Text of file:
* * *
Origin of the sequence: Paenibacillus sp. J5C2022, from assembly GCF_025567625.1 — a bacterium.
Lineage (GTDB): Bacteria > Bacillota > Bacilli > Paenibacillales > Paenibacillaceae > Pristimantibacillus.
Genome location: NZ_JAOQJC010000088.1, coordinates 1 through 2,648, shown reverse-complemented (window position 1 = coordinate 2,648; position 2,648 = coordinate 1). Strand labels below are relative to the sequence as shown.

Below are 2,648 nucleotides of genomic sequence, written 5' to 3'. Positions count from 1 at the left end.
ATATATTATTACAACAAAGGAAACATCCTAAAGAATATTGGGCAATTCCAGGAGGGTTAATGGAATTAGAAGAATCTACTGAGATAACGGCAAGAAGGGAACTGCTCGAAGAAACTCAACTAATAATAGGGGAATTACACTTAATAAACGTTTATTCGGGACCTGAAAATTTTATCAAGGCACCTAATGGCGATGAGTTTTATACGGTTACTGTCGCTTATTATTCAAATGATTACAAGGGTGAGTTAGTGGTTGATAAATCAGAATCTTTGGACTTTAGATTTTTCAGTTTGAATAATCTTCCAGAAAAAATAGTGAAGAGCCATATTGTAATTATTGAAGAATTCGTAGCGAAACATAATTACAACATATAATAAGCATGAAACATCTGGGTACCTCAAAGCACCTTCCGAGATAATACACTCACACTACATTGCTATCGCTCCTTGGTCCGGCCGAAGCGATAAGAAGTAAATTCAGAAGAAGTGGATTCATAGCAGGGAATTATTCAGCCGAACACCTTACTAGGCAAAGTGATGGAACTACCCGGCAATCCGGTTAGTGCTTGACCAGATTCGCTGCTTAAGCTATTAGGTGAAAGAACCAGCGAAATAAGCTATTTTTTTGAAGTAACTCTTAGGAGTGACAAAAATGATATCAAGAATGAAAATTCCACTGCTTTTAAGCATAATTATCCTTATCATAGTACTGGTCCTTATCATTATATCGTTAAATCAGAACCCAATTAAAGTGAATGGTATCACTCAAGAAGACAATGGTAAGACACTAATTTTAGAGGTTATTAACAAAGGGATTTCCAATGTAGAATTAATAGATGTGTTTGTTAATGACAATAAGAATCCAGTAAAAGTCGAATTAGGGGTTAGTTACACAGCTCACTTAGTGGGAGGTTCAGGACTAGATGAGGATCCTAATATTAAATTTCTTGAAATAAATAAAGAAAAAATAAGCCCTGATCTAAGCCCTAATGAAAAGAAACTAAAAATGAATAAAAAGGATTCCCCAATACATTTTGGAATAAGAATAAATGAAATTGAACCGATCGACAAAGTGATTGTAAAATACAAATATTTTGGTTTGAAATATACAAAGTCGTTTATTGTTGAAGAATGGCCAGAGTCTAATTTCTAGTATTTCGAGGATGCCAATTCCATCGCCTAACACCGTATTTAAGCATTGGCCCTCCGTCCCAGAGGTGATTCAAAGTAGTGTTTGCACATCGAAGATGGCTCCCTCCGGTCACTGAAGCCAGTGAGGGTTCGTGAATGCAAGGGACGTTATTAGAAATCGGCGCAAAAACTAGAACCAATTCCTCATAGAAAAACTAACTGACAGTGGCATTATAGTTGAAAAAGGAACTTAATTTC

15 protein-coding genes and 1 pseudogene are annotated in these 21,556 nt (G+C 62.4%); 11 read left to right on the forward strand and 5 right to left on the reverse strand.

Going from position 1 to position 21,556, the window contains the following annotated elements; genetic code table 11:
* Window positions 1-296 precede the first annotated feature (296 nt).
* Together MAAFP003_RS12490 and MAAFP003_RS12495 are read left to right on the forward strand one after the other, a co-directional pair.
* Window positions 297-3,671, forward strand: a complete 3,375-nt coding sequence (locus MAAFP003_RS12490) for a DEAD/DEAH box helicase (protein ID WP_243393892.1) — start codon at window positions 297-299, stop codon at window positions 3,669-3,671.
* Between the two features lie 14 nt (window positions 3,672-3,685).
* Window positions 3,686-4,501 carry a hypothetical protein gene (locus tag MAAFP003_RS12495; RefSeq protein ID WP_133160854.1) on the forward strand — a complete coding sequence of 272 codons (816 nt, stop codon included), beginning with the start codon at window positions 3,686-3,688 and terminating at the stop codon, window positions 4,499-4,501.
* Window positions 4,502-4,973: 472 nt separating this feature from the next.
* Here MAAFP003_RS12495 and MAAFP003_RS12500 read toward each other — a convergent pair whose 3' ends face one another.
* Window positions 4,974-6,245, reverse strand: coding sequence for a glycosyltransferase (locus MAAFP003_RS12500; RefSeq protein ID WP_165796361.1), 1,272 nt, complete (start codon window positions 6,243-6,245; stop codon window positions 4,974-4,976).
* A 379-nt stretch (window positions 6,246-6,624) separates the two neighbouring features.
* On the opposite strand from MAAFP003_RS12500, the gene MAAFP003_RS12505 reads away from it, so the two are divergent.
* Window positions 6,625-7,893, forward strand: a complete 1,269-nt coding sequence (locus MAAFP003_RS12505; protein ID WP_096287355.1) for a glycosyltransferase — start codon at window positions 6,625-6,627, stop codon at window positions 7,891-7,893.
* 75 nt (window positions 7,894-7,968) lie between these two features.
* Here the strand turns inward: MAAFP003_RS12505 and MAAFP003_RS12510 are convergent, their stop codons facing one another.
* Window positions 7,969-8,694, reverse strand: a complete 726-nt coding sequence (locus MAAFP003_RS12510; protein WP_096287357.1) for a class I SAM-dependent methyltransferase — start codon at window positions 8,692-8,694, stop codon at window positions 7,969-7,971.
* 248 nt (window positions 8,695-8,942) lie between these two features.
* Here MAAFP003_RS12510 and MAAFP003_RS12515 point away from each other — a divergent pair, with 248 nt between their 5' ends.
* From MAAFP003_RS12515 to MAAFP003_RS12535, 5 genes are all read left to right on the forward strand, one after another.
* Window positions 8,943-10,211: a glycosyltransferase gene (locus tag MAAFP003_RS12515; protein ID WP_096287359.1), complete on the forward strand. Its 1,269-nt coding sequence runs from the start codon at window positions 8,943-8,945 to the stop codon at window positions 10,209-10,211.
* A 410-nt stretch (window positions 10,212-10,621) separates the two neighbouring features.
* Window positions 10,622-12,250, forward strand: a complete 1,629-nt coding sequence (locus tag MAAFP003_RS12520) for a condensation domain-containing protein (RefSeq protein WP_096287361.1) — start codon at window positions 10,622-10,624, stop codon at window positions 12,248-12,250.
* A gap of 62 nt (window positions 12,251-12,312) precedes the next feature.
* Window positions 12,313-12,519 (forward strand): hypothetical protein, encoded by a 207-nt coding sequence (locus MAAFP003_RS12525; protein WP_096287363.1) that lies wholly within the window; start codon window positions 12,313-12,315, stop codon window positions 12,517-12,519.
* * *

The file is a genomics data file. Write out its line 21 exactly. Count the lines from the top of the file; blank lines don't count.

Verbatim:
* Window positions 7,969-8,694, reverse strand: a complete 726-nt coding sequence (locus MAAFP003_RS12510; protein WP_096287357.1) for a class I SAM-dependent methyltransferase — start codon at window positions 8,692-8,694, stop codon at window positions 7,969-7,971.